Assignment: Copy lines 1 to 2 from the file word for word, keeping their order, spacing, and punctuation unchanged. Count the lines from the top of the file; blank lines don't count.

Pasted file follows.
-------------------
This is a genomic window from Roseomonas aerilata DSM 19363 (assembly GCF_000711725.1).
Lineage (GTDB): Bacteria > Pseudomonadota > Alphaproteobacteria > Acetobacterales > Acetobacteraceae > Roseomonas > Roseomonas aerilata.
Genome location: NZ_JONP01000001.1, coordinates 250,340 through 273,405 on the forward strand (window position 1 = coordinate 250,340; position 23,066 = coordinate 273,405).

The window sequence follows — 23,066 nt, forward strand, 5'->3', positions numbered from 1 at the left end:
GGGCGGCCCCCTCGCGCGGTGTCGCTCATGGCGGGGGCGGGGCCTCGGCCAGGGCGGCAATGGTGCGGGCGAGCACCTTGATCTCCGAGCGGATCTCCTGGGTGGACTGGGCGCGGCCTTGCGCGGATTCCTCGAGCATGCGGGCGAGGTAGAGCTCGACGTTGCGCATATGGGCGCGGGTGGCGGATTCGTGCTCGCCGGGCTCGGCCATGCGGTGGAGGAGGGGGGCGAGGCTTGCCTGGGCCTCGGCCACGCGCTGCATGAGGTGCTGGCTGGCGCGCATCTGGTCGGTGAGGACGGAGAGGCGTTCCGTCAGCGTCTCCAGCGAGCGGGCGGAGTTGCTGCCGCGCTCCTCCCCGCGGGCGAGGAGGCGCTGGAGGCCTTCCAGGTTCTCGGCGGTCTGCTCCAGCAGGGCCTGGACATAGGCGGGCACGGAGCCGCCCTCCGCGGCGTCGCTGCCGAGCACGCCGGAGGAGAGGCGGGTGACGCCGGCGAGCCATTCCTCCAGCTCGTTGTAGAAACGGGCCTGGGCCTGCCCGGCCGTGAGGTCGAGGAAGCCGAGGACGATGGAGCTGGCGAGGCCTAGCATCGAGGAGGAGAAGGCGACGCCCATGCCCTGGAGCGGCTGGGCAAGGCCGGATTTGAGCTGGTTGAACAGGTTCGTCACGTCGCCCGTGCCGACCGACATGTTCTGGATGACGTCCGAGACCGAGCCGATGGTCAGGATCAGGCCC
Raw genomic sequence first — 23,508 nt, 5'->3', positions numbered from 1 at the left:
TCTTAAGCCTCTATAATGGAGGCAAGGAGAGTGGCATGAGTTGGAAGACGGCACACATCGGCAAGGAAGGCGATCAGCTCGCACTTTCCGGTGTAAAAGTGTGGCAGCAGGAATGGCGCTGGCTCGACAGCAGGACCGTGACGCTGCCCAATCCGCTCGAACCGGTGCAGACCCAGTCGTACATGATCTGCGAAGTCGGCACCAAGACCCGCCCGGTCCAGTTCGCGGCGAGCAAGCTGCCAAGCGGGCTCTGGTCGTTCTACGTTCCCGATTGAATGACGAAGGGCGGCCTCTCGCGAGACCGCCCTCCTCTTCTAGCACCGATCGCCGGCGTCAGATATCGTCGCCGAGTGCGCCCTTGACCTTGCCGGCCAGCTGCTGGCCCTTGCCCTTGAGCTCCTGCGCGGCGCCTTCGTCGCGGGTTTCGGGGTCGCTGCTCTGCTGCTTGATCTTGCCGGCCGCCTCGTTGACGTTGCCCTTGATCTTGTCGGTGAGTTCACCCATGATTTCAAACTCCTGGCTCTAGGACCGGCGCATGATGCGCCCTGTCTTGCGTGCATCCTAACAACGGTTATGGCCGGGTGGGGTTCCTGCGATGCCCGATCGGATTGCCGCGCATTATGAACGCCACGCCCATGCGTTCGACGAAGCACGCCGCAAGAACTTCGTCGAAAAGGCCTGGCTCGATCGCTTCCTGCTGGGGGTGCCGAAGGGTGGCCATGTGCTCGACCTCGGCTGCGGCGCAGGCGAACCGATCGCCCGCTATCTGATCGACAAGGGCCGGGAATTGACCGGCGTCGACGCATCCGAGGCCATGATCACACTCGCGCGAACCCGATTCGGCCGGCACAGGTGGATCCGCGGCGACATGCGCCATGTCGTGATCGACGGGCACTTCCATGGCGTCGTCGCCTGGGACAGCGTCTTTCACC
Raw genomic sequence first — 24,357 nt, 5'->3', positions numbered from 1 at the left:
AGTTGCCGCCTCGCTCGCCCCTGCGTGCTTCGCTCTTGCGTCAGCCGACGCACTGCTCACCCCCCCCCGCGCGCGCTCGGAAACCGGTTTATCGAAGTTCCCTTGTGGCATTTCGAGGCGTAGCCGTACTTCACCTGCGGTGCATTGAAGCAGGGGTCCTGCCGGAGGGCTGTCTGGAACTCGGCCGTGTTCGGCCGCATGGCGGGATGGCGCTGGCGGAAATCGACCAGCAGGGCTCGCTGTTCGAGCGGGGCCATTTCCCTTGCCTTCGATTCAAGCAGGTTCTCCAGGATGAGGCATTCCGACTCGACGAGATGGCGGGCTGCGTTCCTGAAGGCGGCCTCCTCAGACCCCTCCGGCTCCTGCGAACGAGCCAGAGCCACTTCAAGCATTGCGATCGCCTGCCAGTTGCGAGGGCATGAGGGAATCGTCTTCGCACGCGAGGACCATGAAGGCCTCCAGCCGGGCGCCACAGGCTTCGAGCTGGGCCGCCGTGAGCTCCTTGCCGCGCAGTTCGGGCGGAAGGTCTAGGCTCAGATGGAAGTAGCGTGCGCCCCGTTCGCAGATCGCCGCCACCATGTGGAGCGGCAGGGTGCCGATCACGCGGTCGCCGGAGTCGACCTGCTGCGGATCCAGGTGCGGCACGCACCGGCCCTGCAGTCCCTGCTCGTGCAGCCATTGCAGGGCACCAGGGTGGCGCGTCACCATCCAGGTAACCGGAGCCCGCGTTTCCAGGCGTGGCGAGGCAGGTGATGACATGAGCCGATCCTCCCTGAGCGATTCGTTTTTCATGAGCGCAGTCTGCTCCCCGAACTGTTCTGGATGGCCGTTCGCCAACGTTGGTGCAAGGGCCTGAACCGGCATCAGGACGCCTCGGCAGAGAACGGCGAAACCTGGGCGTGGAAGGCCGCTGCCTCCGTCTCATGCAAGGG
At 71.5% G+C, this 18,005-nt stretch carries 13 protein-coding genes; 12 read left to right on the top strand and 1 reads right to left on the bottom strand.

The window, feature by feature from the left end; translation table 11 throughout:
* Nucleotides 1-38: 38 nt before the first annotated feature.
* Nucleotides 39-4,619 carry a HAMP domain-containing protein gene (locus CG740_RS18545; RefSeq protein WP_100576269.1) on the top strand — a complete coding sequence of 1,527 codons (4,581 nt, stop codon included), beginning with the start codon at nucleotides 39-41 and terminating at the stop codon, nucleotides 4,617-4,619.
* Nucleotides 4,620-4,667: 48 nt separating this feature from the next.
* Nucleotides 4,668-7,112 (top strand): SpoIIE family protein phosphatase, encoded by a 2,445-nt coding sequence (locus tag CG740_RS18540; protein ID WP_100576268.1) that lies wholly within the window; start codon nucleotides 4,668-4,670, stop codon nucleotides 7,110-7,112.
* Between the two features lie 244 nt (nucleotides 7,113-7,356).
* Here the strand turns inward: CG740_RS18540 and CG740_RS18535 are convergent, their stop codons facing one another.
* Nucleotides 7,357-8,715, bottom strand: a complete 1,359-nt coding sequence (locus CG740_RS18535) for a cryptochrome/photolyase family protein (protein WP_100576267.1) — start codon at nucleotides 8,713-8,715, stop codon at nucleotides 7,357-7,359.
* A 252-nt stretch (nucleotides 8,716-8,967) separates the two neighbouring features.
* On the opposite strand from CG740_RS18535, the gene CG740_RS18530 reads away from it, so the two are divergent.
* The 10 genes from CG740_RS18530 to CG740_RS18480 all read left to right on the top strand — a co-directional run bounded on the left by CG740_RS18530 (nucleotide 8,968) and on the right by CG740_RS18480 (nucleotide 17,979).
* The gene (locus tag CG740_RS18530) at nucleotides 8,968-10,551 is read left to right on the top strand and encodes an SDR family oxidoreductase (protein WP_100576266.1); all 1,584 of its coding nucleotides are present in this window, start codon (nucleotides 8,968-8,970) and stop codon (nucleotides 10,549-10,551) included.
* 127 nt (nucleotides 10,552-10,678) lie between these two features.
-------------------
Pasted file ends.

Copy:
This is a genomic window from Roseomonas aerilata DSM 19363 (assembly GCF_000711725.1).
Lineage (GTDB): Bacteria > Pseudomonadota > Alphaproteobacteria > Acetobacterales > Acetobacteraceae > Roseomonas > Roseomonas aerilata.